Hubble Space Telescope Imaging of Luminous Extragalactic Infrared Transients and Variables from the Spitzer Infrared Intensive Transients Survey

April 2022 • 2022ApJ...928..158B

Authors • Bond, Howard E. • Jencson, Jacob E. • Whitelock, Patricia A. • Adams, Scott M. • Bally, John • Cody, Ann Marie • Gehrz, Robert D. • Kasliwal, Mansi M. • Masci, Frank J.

Abstract • The SPitzer InfraRed Intensive Transients Survey (SPIRITS) searched for luminous infrared (IR) transients and variables in nearly 200 nearby galaxies from 2014 to 2019, using the warm Spitzer telescope at 3.6 and 4.5 μm. Among the SPIRITS variables are IR-bright objects that are undetected in ground-based optical surveys. We classify them as (1) transients, (2) periodic variables, and (3) irregular variables. The transients include eSPecially Red Intermediate-luminosity Transient Events (SPRITEs), having maximum luminosities fainter than supernovae, red IR colors, and a wide range of outburst durations (days to years). Here we report deep optical and near-IR imaging with the Hubble Space Telescope (HST) of 21 SPIRITS variables. They were initially considered SPRITE transients, but many eventually proved instead to be periodic or irregular variables as more data were collected. HST images show most of these cool and dusty variables are associated with star-forming regions in late-type galaxies, implying an origin in massive stars. Two SPRITEs lacked optical progenitors in deep preoutburst HST images; however, one was detected during eruption at J and H, indicating a dusty object with an effective temperature of ~1050 K. One faint SPRITE turned out to be a dusty classical nova. About half the HST targets proved to be periodic variables, with pulsation periods of 670-2160 days; they are likely dusty asymptotic-giant-branch (AGB) stars with masses of ~5-10 M . A few of them were warm enough to be detected in deep HST frames, but most are too cool. Out of six irregular variables, two were red supergiants with optical counterparts in HST images; four were too enshrouded for HST detection. * Based in part on observations and archival data from the NASA/ESA Hubble Space Telescope obtained at the Space Telescope Science Institute, operated by the Association of Universities for Research in Astronomy, Inc., under NASA contract NAS5-26555; also in part on observations and archival data made with the Spitzer Space Telescope, operated by the Jet Propulsion Laboratory, California Institute of Technology, under a contract with NASA.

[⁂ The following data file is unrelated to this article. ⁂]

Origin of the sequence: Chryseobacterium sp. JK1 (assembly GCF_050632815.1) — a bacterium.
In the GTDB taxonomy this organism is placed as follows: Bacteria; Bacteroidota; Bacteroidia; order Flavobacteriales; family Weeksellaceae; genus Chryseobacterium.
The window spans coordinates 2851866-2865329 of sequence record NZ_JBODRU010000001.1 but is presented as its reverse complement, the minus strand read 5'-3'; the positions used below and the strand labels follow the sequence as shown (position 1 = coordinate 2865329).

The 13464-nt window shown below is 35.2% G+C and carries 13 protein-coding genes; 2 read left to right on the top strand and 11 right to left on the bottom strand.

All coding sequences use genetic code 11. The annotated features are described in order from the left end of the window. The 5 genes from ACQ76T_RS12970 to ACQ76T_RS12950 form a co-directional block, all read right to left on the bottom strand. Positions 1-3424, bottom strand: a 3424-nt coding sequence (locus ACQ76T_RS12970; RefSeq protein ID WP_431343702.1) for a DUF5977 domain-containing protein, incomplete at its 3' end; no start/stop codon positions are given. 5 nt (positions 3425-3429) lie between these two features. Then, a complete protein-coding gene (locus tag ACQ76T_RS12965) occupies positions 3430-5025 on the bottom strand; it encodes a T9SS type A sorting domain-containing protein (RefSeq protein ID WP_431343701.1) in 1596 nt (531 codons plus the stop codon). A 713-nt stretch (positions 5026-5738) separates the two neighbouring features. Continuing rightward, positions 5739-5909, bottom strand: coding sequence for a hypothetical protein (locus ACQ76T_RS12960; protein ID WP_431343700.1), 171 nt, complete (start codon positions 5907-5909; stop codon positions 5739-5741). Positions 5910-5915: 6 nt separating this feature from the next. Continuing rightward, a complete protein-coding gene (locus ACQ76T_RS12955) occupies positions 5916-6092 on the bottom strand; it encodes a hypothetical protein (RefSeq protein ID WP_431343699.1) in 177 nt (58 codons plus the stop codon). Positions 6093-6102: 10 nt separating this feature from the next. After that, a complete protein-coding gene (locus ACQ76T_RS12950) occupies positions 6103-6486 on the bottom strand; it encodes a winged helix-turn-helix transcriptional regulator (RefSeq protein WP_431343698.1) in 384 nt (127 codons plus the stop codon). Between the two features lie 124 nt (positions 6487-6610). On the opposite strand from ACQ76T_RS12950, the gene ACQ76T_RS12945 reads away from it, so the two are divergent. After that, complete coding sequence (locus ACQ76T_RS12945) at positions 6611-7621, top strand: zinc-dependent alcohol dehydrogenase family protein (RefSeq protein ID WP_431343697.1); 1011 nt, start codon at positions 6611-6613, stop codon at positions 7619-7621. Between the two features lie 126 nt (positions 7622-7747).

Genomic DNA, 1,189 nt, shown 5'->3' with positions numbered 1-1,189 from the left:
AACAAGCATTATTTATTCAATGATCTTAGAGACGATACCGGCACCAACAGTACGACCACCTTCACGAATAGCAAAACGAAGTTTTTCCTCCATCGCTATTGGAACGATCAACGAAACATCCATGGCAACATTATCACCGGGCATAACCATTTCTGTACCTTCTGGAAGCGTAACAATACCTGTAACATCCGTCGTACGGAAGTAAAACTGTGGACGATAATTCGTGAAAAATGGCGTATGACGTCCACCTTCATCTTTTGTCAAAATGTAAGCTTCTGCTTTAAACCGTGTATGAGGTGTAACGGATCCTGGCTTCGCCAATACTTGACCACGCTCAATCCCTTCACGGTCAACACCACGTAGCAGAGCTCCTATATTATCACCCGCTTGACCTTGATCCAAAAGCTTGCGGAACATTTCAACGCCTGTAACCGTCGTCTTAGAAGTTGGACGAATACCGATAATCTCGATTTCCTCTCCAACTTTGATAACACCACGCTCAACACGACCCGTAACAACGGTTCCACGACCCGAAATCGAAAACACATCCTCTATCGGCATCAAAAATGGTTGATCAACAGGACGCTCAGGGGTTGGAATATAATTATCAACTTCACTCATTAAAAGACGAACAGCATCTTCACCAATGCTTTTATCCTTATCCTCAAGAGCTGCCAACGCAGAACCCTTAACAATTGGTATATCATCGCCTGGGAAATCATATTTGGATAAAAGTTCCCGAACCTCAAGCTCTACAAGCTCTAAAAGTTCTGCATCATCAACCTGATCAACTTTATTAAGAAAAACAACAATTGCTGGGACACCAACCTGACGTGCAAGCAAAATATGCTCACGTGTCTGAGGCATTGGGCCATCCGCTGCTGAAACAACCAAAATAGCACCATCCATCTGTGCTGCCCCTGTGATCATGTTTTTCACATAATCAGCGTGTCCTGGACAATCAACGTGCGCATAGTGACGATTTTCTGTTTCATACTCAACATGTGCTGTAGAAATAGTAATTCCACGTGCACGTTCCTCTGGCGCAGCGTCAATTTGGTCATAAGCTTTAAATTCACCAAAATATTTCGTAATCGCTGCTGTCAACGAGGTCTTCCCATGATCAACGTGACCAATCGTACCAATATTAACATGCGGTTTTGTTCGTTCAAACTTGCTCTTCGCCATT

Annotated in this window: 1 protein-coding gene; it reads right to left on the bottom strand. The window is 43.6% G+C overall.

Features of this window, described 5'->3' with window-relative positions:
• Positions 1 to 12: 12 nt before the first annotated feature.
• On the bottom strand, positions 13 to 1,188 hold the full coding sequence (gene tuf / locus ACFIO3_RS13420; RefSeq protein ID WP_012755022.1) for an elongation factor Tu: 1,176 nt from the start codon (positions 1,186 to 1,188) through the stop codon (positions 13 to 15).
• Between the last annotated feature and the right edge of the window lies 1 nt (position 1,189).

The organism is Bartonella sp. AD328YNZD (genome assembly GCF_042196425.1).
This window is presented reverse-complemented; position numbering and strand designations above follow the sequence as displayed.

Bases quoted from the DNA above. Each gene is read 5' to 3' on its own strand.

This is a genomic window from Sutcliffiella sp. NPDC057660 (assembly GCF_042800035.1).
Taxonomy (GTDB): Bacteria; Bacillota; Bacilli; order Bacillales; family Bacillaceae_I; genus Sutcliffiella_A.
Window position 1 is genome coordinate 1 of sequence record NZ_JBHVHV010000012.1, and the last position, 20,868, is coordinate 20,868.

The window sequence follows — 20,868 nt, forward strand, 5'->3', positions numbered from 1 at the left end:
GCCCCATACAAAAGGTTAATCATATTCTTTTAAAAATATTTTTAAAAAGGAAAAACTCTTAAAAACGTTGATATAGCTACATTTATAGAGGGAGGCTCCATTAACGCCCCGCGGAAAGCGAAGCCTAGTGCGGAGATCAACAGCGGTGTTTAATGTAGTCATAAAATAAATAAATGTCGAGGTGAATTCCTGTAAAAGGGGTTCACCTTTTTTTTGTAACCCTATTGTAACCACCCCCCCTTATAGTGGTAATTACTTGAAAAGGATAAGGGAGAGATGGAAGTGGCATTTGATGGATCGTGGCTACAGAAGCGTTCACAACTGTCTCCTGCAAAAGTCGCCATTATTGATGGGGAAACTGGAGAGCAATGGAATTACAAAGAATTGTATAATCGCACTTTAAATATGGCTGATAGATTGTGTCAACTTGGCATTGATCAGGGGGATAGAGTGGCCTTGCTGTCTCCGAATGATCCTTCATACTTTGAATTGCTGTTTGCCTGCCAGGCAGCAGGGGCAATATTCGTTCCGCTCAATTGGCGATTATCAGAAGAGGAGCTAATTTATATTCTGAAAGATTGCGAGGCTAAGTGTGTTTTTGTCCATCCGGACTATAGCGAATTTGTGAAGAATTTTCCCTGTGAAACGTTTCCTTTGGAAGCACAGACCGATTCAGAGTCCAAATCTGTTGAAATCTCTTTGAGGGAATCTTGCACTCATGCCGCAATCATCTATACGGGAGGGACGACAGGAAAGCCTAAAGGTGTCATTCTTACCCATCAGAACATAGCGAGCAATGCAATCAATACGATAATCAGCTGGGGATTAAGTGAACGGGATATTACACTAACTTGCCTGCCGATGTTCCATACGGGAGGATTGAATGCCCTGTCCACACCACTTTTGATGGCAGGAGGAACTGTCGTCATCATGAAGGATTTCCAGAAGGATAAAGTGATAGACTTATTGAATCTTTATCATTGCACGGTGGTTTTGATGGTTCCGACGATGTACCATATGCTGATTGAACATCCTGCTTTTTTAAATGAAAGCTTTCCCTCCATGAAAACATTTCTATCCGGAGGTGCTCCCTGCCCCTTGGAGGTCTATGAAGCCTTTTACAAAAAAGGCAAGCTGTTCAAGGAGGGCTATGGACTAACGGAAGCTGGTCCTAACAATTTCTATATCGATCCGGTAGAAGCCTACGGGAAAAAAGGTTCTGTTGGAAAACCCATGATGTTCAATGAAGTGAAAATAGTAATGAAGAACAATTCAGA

IPAC Authors

Frank Masci

Senior Scientist